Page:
After four rowdy rounds of voting, the Vancouver School Board approved a new string of gender-neutral pronouns Monday: “xe,” “xem,” and “xyr,” the Vancouver Sun reports.
The grammatical additions, pronounced “zee,” “zem,” and “zare,” according to the Globe and Mail, will replace “he” or “she,” “him” or “her,” and “his” or “hers,” respectively.
The policy intends to better accommodate transgender students in schools. Someone unsure of a transitioning student’s gender could use the generic “xe,” and students who don’t identify with either gender, typically known as agender, could choose to go by “xe,” as well.
“We’re standing up for kids and making our schools safer and more inclusive,” board member Mike Lombardi told the Sun.
But not everyone approves of the movement. One of the most vocal dissenters, Cheryl Chang, chair of the Parent Advisory Council for Lord Byng Secondary Schools, thinks gender identity is a medical issue that schools shouldn’t address.
“This is not a meaningful conversation. This is politics of division. It’s getting people upset and angry,” she told CBC News.
While some consider “they” gender-neutral, the word is technically plural, enraging old school grammarians. But the school board didn’t just pull the idea for specific gender-neutral pronouns out thin air. While it would address some sex-discrimination, the idea is hardly new.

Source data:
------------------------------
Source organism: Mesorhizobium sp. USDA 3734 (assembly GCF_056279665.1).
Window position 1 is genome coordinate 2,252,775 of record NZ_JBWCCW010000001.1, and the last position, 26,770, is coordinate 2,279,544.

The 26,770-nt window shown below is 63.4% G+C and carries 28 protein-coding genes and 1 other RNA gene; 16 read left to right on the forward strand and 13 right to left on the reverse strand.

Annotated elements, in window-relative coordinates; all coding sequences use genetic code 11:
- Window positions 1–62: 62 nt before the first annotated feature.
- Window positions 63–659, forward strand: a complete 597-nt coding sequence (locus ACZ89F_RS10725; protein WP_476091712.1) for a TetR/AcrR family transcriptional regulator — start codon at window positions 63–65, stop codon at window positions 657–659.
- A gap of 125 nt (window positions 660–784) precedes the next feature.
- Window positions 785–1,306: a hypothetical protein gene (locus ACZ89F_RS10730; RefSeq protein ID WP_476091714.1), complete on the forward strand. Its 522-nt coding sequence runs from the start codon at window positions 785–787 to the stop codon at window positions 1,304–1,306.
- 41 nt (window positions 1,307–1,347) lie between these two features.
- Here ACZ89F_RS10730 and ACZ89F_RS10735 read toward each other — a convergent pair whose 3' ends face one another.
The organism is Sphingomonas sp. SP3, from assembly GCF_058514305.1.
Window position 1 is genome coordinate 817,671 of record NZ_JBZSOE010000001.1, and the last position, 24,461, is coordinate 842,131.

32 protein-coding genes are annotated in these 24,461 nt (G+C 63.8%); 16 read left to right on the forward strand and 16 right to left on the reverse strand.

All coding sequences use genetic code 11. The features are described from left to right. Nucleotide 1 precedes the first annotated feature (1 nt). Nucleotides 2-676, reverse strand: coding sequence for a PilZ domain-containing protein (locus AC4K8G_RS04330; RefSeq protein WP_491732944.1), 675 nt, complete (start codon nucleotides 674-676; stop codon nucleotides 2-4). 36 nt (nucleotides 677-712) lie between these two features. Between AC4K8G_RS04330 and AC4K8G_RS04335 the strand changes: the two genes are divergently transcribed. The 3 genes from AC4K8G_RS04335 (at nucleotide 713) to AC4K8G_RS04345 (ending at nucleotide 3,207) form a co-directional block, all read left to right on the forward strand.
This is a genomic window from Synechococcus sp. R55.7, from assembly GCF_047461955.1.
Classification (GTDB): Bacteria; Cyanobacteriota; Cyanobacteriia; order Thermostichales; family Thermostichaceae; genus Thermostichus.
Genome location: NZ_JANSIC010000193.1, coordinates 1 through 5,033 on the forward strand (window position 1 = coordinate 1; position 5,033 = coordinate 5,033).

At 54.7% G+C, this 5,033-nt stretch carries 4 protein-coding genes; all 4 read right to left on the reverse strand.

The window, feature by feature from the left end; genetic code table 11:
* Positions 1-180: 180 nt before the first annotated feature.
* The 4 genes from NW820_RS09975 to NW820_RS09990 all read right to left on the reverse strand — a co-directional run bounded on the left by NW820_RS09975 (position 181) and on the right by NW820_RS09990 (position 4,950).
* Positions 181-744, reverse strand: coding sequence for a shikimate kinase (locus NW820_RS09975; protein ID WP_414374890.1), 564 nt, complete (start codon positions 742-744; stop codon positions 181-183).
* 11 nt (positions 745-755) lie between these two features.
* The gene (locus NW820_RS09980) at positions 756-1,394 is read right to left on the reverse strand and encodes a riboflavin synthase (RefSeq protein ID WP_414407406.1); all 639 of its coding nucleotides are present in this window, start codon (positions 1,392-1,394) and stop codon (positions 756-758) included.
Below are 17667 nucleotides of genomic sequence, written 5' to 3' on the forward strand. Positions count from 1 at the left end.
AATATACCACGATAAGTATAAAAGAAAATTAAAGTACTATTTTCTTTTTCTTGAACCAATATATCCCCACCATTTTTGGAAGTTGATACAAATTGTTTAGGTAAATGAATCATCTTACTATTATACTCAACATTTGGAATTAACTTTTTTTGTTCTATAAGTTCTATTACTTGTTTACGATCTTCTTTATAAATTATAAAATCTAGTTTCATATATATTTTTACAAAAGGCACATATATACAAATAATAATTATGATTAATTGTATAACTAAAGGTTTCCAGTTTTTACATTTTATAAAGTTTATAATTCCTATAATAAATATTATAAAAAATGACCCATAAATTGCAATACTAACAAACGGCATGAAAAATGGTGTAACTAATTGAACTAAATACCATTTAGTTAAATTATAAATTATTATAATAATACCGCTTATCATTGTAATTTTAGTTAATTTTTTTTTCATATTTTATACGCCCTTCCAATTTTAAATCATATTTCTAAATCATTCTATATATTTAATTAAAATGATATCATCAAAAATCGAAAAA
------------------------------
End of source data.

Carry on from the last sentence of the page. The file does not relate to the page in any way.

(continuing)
In 1789, William H. Marshall recorded the existence of the gender-neutral pronoun “ou.” “Ou will” meant “he will,” “she will,” or “it will,” according to Dennis Baron’s “Grammar and Gender.” “Ou” stems from the Middle English epicene “a,” used in the 14th century by writers for “he,” “she,” “it,” they,” and even “I.”
From there, Don Rickter is the most widely accepted inventor of “xe,” xem,” and “xyr” in 1973.
Another modern version of gender-neutral language are the Spivak pronouns. By dropping the “th” from “they,” “them, and “their,” mathematician Michael Spivak created “ey,” “em,” “eir,” widely used by LGBTQ advocates.
Despite intense debate, English has included provisions for gender-neutrality in grammar well before these issues revealed themselves.
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